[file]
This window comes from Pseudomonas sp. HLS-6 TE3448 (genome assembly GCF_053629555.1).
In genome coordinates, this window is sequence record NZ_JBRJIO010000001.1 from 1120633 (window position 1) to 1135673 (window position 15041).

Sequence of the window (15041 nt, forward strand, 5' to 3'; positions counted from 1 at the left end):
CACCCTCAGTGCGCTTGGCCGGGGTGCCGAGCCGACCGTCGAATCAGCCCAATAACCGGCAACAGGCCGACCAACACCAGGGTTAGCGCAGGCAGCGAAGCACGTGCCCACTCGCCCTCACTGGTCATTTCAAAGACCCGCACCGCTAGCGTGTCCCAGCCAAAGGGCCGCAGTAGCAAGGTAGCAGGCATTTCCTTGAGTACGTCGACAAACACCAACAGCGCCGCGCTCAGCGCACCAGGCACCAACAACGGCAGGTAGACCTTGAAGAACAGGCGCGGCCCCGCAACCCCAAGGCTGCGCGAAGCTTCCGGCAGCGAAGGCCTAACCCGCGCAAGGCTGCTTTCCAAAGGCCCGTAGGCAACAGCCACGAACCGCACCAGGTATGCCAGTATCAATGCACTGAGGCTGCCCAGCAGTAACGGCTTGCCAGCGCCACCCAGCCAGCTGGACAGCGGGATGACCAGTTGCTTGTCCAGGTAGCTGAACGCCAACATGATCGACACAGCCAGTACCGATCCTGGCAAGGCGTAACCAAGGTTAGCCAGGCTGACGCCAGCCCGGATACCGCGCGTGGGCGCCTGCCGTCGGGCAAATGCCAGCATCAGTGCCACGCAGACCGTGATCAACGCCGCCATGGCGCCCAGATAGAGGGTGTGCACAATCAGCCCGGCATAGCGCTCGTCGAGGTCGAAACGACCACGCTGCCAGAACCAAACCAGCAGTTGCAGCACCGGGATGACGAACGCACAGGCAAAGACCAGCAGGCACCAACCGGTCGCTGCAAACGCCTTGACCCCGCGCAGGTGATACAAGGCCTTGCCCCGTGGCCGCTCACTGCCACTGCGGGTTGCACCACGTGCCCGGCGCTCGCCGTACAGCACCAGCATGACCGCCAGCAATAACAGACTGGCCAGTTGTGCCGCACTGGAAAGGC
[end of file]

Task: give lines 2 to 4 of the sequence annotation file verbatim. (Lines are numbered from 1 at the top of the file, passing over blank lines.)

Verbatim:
In genome coordinates, this window is sequence record NZ_JBRJIO010000001.1 from 1120633 (window position 1) to 1135673 (window position 15041).

Sequence of the window (15041 nt, forward strand, 5' to 3'; positions counted from 1 at the left end):
CACCCTCAGTGCGCTTGGCCGGGGTGCCGAGCCGACCGTCGAATCAGCCCAATAACCGGCAACAGGCCGACCAACACCAGGGTTAGCGCAGGCAGCGAAGCACGTGCCCACTCGCCCTCACTGGTCATTTCAAAGACCCGCACCGCTAGCGTGTCCCAGCCAAAGGGCCGCAGTAGCAAGGTAGCAGGCATTTCCTTGAGTACGTCGACAAACACCAACAGCGCCGCGCTCAGCGCACCAGGCACCAACAACGGCAGGTAGACCTTGAAGAACAGGCGCGGCCCCGCAACCCCAAGGCTGCGCGAAGCTTCCGGCAGCGAAGGCCTAACCCGCGCAAGGCTGCTTTCCAAAGGCCCGTAGGCAACAGCCACGAACCGCACCAGGTATGCCAGTATCAATGCACTGAGGCTGCCCAGCAGTAACGGCTTGCCAGCGCCACCCAGCCAGCTGGACAGCGGGATGACCAGTTGCTTGTCCAGGTAGCTGAACGCCAACATGATCGACACAGCCAGTACCGATCCTGGCAAGGCGTAACCAAGGTTAGCCAGGCTGACGCCAGCCCGGATACCGCGCGTGGGCGCCTGCCGTCGGGCAAATGCCAGCATCAGTGCCACGCAGACCGTGATCAACGCCGCCATGGCGCCCAGATAGAGGGTGTGCACAATCAGCCCGGCATAGCGCTCGTCGAGGTCGAAACGACCACGCTGCCAGAACCAAACCAGCAGTTGCAGCACCGGGATGACGAACGCACAGGCAAAGACCAGCAGGCACCAACCGGTCGCTGCAAACGCCTTGACCCCGCGCAGGTGATACAAGGCCTTGCCCCGTGGCCGCTCACTGCCACTGCGGGTTGCACCACGTGCCCGGCGCTCGCCGTACAGCACCAGCATGACCGCCAGCAATAACAGACTGGCCAGTTGTGCCGCACTGGAAAGGC